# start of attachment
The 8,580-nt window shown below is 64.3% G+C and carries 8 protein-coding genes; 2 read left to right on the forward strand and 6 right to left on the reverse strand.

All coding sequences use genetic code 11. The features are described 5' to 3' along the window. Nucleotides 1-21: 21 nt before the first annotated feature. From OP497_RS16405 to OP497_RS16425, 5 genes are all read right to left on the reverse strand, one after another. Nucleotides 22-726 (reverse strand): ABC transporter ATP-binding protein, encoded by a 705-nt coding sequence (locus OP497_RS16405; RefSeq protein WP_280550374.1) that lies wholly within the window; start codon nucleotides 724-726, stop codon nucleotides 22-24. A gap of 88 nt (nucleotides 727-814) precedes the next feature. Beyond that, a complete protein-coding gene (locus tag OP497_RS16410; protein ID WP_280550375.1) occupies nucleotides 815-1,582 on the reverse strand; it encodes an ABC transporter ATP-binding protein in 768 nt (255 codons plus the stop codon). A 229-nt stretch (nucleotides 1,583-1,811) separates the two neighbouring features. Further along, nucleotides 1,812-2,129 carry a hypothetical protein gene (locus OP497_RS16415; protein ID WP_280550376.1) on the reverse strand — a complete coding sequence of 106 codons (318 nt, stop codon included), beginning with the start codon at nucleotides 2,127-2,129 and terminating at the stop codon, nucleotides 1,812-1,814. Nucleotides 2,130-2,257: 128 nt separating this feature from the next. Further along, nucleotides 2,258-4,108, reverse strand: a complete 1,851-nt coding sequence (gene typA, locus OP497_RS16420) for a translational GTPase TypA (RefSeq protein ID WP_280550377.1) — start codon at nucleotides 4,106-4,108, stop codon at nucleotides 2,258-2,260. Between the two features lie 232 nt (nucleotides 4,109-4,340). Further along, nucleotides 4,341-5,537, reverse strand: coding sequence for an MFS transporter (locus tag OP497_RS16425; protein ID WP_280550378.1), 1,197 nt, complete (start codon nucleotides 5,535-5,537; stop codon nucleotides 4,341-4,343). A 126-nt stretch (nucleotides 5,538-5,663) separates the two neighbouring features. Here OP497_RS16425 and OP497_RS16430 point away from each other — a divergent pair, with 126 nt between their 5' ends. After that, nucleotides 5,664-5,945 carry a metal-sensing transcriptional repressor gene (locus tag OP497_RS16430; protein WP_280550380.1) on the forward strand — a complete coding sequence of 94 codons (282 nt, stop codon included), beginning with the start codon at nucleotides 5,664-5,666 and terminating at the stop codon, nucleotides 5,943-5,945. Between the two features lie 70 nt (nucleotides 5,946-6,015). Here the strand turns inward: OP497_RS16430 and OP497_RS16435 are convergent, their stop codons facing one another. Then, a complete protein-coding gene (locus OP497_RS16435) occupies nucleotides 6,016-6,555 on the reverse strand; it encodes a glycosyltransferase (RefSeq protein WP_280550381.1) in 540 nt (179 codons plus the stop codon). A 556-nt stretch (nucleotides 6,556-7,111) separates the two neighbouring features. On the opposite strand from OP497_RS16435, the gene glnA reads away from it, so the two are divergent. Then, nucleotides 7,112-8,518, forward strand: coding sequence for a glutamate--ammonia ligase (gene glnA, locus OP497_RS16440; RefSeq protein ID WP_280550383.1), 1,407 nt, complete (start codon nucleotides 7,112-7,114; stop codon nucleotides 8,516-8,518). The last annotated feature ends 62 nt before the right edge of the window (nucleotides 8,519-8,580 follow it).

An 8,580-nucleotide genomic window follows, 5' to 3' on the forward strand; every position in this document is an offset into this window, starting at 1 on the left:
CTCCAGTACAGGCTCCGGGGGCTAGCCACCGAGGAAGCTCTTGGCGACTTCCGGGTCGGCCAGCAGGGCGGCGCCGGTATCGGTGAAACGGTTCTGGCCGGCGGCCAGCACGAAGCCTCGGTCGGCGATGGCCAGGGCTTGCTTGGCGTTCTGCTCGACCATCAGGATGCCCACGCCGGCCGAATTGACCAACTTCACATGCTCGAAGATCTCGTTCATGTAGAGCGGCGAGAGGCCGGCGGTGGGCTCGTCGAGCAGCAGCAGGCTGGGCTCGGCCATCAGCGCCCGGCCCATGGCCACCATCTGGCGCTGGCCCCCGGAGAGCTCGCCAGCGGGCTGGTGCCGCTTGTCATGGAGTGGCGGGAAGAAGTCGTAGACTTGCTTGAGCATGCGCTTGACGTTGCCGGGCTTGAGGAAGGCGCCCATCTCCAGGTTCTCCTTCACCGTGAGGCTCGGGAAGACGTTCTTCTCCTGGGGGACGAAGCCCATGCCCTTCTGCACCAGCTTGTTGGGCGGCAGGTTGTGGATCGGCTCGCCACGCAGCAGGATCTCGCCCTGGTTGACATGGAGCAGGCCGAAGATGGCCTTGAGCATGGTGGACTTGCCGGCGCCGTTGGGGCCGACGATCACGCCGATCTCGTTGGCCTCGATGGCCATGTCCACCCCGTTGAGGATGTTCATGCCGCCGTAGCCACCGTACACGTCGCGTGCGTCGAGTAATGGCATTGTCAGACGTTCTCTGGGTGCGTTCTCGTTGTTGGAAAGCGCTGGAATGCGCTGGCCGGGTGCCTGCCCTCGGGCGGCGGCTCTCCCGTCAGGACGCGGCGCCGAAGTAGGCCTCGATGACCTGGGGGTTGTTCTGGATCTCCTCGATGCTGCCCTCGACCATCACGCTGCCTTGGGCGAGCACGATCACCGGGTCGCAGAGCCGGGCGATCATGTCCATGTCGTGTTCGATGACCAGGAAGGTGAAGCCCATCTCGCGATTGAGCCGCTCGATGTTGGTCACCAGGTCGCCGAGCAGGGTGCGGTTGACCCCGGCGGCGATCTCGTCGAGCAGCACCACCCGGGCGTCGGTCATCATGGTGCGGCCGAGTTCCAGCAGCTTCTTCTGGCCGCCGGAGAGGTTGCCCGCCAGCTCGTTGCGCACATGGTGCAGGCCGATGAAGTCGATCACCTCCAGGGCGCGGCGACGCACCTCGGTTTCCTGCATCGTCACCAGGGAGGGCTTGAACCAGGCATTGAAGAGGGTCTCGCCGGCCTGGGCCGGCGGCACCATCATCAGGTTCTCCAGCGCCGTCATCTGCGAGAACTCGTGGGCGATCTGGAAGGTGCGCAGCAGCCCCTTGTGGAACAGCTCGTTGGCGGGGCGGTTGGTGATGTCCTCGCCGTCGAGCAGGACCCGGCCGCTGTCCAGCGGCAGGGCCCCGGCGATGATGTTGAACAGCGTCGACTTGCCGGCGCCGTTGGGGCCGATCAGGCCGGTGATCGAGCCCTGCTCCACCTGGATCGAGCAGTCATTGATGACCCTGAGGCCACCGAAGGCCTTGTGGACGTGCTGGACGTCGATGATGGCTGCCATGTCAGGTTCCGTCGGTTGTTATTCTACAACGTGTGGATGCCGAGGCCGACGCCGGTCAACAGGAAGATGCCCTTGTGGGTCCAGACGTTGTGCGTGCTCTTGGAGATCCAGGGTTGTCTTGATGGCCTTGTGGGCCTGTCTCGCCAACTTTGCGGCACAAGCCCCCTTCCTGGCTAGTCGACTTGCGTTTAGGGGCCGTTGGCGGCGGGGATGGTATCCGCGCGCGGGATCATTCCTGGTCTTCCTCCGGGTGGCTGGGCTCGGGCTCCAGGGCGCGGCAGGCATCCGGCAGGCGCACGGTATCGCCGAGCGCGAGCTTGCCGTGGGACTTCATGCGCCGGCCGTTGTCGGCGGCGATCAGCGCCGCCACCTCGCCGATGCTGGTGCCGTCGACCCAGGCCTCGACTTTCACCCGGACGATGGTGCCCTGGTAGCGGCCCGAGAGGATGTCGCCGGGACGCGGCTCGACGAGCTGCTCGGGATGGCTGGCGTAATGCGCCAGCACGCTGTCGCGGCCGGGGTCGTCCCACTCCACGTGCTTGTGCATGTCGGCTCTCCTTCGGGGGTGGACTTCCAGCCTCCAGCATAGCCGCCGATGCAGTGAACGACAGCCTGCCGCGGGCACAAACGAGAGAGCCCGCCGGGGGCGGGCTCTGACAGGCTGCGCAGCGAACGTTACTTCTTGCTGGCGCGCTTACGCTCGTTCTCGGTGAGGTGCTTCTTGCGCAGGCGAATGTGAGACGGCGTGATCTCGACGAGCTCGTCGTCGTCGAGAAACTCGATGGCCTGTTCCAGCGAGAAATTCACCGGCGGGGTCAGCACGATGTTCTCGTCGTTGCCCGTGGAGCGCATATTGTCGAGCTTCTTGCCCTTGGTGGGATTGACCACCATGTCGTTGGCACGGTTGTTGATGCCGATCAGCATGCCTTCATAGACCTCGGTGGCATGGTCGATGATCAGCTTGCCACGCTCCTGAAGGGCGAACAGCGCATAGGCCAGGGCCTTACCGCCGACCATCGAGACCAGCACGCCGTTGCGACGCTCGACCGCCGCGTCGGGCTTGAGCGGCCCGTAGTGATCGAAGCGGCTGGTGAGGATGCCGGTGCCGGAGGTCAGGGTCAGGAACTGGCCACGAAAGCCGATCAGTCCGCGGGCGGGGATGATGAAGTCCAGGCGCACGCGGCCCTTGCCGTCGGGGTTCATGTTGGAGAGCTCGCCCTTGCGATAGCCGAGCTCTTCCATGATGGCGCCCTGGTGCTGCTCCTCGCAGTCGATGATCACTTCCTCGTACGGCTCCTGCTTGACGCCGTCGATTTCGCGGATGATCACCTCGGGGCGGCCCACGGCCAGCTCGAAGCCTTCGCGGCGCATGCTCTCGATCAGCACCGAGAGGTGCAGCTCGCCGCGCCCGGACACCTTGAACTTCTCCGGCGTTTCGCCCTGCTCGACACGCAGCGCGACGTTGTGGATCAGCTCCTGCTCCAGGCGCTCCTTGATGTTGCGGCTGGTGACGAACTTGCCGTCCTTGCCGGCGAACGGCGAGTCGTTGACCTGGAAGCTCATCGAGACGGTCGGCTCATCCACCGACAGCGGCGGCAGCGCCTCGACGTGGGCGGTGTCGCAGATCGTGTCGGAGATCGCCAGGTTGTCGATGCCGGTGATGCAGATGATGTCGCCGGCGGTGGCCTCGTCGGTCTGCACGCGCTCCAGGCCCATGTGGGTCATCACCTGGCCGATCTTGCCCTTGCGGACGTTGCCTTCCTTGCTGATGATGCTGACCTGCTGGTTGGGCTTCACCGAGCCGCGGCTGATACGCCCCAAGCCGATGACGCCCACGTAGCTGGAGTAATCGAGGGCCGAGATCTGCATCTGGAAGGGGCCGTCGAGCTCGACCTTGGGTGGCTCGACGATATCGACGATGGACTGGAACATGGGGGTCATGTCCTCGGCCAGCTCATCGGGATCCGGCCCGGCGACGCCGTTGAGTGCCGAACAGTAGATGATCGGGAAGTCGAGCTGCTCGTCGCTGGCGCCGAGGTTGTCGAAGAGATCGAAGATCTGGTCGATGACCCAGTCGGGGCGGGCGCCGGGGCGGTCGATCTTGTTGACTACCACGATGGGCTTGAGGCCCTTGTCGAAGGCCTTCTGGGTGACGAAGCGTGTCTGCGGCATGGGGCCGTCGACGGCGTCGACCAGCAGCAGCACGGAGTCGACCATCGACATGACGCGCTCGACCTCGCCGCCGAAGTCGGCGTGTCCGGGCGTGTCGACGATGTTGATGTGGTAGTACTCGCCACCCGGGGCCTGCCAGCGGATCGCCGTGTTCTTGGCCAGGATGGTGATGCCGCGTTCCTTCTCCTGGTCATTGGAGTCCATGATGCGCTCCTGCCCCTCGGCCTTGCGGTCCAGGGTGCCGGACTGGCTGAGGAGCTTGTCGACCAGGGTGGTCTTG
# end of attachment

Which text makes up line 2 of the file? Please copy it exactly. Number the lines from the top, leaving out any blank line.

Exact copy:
All coding sequences use genetic code 11. The features are described 5' to 3' along the window. Nucleotides 1-21: 21 nt before the first annotated feature. From OP497_RS16405 to OP497_RS16425, 5 genes are all read right to left on the reverse strand, one after another. Nucleotides 22-726 (reverse strand): ABC transporter ATP-binding protein, encoded by a 705-nt coding sequence (locus OP497_RS16405; RefSeq protein WP_280550374.1) that lies wholly within the window; start codon nucleotides 724-726, stop codon nucleotides 22-24. A gap of 88 nt (nucleotides 727-814) precedes the next feature. Beyond that, a complete protein-coding gene (locus tag OP497_RS16410; protein ID WP_280550375.1) occupies nucleotides 815-1,582 on the reverse strand; it encodes an ABC transporter ATP-binding protein in 768 nt (255 codons plus the stop codon). A 229-nt stretch (nucleotides 1,583-1,811) separates the two neighbouring features. Further along, nucleotides 1,812-2,129 carry a hypothetical protein gene (locus OP497_RS16415; protein ID WP_280550376.1) on the reverse strand — a complete coding sequence of 106 codons (318 nt, stop codon included), beginning with the start codon at nucleotides 2,127-2,129 and terminating at the stop codon, nucleotides 1,812-1,814. Nucleotides 2,130-2,257: 128 nt separating this feature from the next. Further along, nucleotides 2,258-4,108, reverse strand: a complete 1,851-nt coding sequence (gene typA, locus OP497_RS16420) for a translational GTPase TypA (RefSeq protein ID WP_280550377.1) — start codon at nucleotides 4,106-4,108, stop codon at nucleotides 2,258-2,260. Between the two features lie 232 nt (nucleotides 4,109-4,340). Further along, nucleotides 4,341-5,537, reverse strand: coding sequence for an MFS transporter (locus tag OP497_RS16425; protein ID WP_280550378.1), 1,197 nt, complete (start codon nucleotides 5,535-5,537; stop codon nucleotides 4,341-4,343). A 126-nt stretch (nucleotides 5,538-5,663) separates the two neighbouring features. Here OP497_RS16425 and OP497_RS16430 point away from each other — a divergent pair, with 126 nt between their 5' ends. After that, nucleotides 5,664-5,945 carry a metal-sensing transcriptional repressor gene (locus tag OP497_RS16430; protein WP_280550380.1) on the forward strand — a complete coding sequence of 94 codons (282 nt, stop codon included), beginning with the start codon at nucleotides 5,664-5,666 and terminating at the stop codon, nucleotides 5,943-5,945. Between the two features lie 70 nt (nucleotides 5,946-6,015). Here the strand turns inward: OP497_RS16430 and OP497_RS16435 are convergent, their stop codons facing one another. Then, a complete protein-coding gene (locus OP497_RS16435) occupies nucleotides 6,016-6,555 on the reverse strand; it encodes a glycosyltransferase (RefSeq protein WP_280550381.1) in 540 nt (179 codons plus the stop codon). A 556-nt stretch (nucleotides 6,556-7,111) separates the two neighbouring features. On the opposite strand from OP497_RS16435, the gene glnA reads away from it, so the two are divergent. Then, nucleotides 7,112-8,518, forward strand: coding sequence for a glutamate--ammonia ligase (gene glnA, locus OP497_RS16440; RefSeq protein ID WP_280550383.1), 1,407 nt, complete (start codon nucleotides 7,112-7,114; stop codon nucleotides 8,516-8,518). The last annotated feature ends 62 nt before the right edge of the window (nucleotides 8,519-8,580 follow it).